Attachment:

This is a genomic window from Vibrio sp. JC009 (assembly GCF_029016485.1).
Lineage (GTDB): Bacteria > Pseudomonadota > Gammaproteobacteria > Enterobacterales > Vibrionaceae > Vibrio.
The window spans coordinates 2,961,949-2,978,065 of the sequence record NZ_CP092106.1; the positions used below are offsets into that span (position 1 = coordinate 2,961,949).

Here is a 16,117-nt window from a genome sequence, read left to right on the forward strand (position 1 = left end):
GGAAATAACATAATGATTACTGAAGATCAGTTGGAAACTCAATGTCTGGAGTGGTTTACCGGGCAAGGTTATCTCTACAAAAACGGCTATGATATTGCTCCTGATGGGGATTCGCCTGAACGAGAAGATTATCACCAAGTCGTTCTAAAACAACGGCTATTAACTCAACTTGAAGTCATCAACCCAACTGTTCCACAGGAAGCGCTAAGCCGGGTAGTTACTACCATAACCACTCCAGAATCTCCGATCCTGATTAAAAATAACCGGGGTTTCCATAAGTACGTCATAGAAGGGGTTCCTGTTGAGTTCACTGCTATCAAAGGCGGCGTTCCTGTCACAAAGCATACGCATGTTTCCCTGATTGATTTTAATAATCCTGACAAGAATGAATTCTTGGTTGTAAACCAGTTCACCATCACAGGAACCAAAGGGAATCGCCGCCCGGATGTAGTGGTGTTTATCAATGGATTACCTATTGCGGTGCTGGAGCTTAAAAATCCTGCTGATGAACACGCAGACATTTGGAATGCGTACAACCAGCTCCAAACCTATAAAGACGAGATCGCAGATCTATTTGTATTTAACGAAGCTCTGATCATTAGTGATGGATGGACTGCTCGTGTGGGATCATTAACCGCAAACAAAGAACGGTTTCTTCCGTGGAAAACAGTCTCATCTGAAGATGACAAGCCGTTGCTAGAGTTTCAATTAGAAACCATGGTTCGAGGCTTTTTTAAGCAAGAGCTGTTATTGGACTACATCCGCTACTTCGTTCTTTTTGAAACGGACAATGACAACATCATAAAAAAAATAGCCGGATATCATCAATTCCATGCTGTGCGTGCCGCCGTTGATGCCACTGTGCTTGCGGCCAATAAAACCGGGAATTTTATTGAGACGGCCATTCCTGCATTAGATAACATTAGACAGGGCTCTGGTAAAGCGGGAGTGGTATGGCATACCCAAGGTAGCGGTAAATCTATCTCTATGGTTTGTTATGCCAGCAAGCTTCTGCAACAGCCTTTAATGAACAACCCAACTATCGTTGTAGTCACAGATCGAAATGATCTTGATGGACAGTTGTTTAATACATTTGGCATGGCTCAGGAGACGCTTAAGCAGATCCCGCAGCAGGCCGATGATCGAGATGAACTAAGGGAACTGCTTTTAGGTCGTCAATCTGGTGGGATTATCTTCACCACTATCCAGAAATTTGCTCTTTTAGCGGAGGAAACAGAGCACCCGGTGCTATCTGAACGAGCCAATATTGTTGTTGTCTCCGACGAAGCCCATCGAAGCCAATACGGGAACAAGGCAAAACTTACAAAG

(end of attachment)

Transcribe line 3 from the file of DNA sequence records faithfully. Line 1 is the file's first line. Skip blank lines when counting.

The window spans coordinates 2,961,949-2,978,065 of the sequence record NZ_CP092106.1; the positions used below are offsets into that span (position 1 = coordinate 2,961,949).